28th August, 2018

Blumarine by Blumarine

Woody citrus and synthetic floral that was probably rejected for furniture polish before being snapped up by Blumarine, Italian design and fashion house, and handbag maker.

27th August, 2018

Eau de Citron Noir by Hermès

For quite a while now Union Fragrance has had a perfume with a Marmite note in it, but its only now that Christine Nagel has come up with what the English would call a marmite perfume; like the salty yeast extract spread, you will either love it or hate it - there can be no inbetween with something like this.

Citron Noir is a highly stylised update of the lemon / vetiver version of the Eau de Cologne, which also draws heavily on the sensibility of Tommy Girl's bitter black tea and synthetic fruit. With an absolute bare minimum of sweetness, this raw and uncompromising scent comprises a pin sharp citrus with a tonic water fizz, set over a bitter, brown smoky, woody amber base.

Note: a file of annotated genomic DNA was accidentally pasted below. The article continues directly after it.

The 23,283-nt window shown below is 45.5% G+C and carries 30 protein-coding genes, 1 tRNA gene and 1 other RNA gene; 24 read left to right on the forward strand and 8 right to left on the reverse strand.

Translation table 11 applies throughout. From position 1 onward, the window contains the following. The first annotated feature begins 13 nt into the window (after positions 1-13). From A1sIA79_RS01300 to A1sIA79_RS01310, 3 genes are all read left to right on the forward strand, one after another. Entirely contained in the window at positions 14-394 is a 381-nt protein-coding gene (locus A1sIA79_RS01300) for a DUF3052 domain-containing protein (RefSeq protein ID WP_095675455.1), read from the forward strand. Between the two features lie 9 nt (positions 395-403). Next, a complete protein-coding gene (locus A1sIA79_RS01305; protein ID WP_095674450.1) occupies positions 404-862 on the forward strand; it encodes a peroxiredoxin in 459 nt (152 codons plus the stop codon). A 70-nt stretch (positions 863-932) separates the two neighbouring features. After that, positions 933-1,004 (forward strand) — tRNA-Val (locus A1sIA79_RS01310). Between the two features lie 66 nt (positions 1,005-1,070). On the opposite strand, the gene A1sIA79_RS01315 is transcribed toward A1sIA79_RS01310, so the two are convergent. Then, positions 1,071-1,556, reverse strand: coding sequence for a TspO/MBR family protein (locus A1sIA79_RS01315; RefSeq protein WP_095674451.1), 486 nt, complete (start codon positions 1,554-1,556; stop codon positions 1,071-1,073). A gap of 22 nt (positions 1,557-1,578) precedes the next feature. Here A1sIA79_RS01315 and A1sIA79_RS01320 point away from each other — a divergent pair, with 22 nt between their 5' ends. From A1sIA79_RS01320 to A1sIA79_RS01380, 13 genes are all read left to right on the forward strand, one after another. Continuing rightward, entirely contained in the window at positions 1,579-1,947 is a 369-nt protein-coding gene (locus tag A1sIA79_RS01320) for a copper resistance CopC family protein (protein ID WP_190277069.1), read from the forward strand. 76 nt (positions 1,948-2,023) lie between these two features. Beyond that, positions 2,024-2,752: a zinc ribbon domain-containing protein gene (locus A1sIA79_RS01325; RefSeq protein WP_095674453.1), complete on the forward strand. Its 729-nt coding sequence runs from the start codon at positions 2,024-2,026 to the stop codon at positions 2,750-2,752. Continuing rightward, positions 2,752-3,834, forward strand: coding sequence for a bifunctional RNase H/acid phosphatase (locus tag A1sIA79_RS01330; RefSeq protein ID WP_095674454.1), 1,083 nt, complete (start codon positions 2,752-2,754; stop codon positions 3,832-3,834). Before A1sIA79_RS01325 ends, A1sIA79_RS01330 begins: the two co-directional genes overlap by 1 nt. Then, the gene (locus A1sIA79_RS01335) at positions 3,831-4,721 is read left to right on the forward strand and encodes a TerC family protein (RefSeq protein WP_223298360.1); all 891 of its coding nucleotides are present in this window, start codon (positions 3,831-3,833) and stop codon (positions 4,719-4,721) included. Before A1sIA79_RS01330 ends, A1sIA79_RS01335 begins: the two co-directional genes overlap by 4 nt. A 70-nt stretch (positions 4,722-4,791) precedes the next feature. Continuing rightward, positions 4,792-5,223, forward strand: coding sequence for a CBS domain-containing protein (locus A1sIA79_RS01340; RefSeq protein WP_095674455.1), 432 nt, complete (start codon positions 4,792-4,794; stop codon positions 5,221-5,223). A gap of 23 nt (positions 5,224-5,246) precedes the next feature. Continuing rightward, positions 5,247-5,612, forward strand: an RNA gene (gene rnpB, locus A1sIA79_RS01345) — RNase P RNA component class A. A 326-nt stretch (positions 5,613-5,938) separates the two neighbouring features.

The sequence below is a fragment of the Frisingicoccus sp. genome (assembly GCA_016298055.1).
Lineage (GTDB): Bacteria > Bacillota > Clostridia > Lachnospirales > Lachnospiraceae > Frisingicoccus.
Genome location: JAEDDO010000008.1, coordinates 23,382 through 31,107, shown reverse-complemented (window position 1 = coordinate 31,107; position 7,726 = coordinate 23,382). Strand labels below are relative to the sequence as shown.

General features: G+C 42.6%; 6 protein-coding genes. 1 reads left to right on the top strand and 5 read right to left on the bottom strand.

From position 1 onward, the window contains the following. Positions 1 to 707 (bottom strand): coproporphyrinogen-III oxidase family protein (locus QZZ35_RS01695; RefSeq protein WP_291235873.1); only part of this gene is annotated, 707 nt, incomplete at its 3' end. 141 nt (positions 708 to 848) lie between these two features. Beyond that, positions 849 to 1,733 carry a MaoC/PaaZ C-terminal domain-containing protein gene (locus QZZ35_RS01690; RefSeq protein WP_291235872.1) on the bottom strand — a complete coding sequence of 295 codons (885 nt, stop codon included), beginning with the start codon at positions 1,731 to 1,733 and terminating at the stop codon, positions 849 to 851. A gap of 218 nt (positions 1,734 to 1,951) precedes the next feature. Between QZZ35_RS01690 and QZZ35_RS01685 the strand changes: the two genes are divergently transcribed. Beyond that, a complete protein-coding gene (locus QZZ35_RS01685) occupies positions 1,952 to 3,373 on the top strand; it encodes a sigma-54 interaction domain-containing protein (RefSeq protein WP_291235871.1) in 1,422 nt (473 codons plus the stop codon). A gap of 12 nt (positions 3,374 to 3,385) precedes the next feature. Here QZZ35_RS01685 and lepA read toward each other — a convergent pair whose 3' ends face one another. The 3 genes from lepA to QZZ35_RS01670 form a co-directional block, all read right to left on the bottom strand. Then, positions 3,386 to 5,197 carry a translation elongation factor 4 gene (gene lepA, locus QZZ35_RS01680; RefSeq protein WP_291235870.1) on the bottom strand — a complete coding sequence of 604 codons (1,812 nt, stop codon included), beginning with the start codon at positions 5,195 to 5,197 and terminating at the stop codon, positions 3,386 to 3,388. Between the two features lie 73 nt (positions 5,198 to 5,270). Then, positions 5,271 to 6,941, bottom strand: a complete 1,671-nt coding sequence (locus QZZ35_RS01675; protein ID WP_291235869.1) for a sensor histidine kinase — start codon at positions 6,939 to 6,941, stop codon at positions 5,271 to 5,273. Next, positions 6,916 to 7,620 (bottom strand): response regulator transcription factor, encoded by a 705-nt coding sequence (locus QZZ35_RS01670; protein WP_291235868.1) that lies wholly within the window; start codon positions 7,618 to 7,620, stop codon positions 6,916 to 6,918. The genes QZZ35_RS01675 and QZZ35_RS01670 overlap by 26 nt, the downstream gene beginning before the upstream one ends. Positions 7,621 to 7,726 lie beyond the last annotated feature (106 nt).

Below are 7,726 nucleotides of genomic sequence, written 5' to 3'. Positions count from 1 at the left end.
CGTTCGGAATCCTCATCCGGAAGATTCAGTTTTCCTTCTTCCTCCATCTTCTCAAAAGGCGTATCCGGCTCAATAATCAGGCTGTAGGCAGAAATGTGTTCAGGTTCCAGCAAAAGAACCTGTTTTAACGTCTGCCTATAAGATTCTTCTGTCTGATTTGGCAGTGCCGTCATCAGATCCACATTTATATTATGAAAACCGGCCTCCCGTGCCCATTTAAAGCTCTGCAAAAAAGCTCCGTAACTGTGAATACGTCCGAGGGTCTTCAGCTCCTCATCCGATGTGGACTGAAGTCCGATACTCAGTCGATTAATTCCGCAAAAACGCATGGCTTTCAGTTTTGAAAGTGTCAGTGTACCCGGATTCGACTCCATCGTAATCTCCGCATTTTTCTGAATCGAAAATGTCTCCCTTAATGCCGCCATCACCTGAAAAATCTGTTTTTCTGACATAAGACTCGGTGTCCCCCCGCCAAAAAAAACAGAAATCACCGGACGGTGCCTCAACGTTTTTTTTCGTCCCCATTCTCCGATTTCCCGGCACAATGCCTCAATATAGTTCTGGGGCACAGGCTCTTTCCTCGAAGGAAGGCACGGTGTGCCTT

Because the structure is nothing special the profile must rely on the detailing to carry it through, and it does. For such a minimalist composition the subtlety of the citrus accord - made of unusual naturals and (I am guessing) cutting edge isolates is surprising. The woody base cannot by its nature be so intricate but it is still no slouch. The overall effect; a crystalline, freeze dried woody cologne.

The stark power of CN is astonishing; acid citrus and woody amber - there can rarely have been a perfume this brutal.

Going against the trend for more sweetness which is now creeping into masculine frags, CN's audacity is laudable and Hermès should be congratulated for holding their nerve - and not their nose - with this new uber-sharp direction the Eaux are taking.